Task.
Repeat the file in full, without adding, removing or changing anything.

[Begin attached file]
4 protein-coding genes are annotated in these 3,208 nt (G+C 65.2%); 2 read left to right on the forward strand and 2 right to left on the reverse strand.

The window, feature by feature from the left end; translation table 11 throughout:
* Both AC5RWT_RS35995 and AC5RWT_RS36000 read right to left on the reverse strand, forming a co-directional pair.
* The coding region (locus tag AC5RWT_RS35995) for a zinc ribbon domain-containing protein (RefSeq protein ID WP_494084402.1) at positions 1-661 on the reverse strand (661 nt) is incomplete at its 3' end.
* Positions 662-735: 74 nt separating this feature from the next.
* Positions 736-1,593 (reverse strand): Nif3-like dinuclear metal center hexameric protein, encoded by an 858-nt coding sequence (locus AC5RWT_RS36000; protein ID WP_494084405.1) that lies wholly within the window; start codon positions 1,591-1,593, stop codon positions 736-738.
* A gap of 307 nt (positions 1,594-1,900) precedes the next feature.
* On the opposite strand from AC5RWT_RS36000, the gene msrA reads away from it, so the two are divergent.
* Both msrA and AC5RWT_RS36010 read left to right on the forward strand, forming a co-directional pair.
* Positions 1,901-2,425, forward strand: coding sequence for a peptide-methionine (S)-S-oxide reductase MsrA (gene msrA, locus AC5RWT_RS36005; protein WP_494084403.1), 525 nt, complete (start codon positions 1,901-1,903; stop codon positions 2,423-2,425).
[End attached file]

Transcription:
4 protein-coding genes are annotated in these 3,208 nt (G+C 65.2%); 2 read left to right on the forward strand and 2 right to left on the reverse strand.

The window, feature by feature from the left end; translation table 11 throughout:
* Both AC5RWT_RS35995 and AC5RWT_RS36000 read right to left on the reverse strand, forming a co-directional pair.
* The coding region (locus tag AC5RWT_RS35995) for a zinc ribbon domain-containing protein (RefSeq protein ID WP_494084402.1) at positions 1-661 on the reverse strand (661 nt) is incomplete at its 3' end.
* Positions 662-735: 74 nt separating this feature from the next.
* Positions 736-1,593 (reverse strand): Nif3-like dinuclear metal center hexameric protein, encoded by an 858-nt coding sequence (locus AC5RWT_RS36000; protein ID WP_494084405.1) that lies wholly within the window; start codon positions 1,591-1,593, stop codon positions 736-738.
* A gap of 307 nt (positions 1,594-1,900) precedes the next feature.
* On the opposite strand from AC5RWT_RS36000, the gene msrA reads away from it, so the two are divergent.
* Both msrA and AC5RWT_RS36010 read left to right on the forward strand, forming a co-directional pair.
* Positions 1,901-2,425, forward strand: coding sequence for a peptide-methionine (S)-S-oxide reductase MsrA (gene msrA, locus AC5RWT_RS36005; protein WP_494084403.1), 525 nt, complete (start codon positions 1,901-1,903; stop codon positions 2,423-2,425).